The battle over your retail dollars is heating up between the two heavyweights in the ring. Amazon and Walmart, once content to jealously guard their home turf against smaller competitors, are increasingly beginning to square off directly with one another. Nowhere is this more evident than in the recent headline announcing that Amazon intends to buy the grocery store Whole Foods. The purchase tops a long list of other actions both companies have taken over the past several months as they attempt to go after each other’s market. The headline from a TechCrunch article says it best: “Amazon wants to become Walmart before Walmart can become Amazon.”
Amazon is far and away the largest online retailer in the United States, with annual revenues well north of $100 billion. Walmart does not even come close when it comes to eCommerce, but the company has experienced rapid growth recently with a 63% increase year over year, according to its latest quarterly report. However, what Walmart does have a vice grip on is the grocery market. The retailer is the undisputed king of that sector of the economy, with a commanding market share lead of 17.3% that is nearly double that of their nearest competitor, Kroger. Amazon, with its current grocery delivery services, holds on to a mere 0.8% of the grocery marketplace. Adding in Whole Foods’s 1.7% share of the pie will by no means threaten to overtake the leader, but it does put Walmart on the defensive. Grocery sales make up over half of Walmart’s total revenue in the United States.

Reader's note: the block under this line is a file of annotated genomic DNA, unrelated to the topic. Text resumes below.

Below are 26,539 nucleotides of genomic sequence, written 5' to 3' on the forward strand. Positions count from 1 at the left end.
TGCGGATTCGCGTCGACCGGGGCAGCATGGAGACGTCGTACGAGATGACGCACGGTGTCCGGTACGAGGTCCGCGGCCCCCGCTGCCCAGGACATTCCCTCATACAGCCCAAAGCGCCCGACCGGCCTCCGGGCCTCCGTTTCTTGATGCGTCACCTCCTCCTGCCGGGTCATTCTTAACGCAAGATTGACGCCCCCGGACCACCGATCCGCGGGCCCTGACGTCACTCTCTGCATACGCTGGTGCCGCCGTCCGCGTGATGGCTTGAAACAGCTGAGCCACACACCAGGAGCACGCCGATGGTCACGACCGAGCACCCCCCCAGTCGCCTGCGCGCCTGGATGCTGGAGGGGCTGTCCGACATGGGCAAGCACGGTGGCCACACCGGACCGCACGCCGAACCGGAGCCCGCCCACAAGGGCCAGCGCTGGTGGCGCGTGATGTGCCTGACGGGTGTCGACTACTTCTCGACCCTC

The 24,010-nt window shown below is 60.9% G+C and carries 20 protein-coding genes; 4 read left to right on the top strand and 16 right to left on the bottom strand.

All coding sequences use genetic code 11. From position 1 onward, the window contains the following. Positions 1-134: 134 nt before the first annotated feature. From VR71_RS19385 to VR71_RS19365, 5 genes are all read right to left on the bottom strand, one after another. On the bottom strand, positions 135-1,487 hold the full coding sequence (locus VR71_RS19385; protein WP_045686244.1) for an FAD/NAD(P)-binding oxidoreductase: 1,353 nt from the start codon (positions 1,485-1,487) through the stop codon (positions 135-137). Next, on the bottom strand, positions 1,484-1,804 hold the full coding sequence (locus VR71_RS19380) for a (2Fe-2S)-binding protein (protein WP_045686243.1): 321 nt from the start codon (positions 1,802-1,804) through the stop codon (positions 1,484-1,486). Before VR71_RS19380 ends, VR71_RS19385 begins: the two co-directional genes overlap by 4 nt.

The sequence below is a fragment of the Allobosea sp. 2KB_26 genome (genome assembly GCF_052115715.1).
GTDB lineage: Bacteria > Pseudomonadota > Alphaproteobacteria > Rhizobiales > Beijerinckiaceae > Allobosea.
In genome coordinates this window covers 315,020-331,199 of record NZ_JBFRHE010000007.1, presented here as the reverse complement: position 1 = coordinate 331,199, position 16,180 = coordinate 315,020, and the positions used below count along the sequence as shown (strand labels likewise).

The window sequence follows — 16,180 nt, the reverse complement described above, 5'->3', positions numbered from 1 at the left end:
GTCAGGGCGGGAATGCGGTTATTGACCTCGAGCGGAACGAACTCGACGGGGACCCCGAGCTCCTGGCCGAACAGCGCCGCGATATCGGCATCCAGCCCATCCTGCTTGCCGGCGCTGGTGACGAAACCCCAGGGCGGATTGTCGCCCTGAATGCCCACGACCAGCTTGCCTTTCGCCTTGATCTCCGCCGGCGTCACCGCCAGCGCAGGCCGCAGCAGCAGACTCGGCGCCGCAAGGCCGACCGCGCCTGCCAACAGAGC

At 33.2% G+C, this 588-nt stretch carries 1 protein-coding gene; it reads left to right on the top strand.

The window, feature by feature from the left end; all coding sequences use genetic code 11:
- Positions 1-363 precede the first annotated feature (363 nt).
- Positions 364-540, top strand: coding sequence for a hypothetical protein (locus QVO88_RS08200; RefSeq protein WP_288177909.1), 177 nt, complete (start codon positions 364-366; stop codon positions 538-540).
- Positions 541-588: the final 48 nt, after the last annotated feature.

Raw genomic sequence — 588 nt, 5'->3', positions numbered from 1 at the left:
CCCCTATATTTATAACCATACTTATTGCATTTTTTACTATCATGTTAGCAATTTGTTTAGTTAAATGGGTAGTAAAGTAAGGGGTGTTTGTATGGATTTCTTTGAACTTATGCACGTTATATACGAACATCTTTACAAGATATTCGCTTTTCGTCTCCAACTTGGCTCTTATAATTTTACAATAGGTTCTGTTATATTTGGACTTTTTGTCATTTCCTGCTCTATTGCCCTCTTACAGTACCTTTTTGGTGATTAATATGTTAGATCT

In addition to moving in on its grocery business, Amazon is also trying to break off a piece of Walmart’s customer base – the poor and working class. The online retailer recently announced that it would heavily discount its Prime service for anyone receiving government benefits. The thinking is that less affluent individuals are wary of the shipping fees associated with online shopping. A Prime membership includes free shipping but typically costs $99 a year – a fee too steep for many people living paycheck to paycheck to handle. When coupled with a relatively new monthly payment option, the 50% rate reduction will undoubtedly grow enrollment in the program. Once someone becomes a Prime member, he or she tend to spend more than double what non-Prime Amazon customers spend each year, according to analysts. If Amazon’s ploy succeeds, Walmart stores may end up becoming a bit less crowded as former shoppers turn to the Internet for their retail needs.
Not to be outdone, Walmart has also been pursuing its own strategy to better compete with Amazon. The company has been on a spending spree lately. Jet.com, which came close to being a direct competitor to Amazon than any other company, tops the list of past acquisitions by the mega-retailer. To better compete in the clothing segment, Walmart revealed that it would add the company Bonobos to its holdings the same day that Amazon pulled the curtain back on the Whole Foods deal. To better compete with the unparalleled delivery capabilities of Amazon, Walmart has just begun testing a program where store employees deliver packages on their way home to customers who ordered online. The new concept is currently being piloted at a small handful of stores, according to Walmart’s blog. With 90% of the population living within ten miles of a Walmart, this could be what puts Amazon on the defensive.
As the two retailers slug it out over your discretionary spending dollars, rest assured that you, dear consumer, will be the ultimate winner. With new synergies and innovations coming out left and right, expect more services delivered more quickly and at a lower price than ever before.
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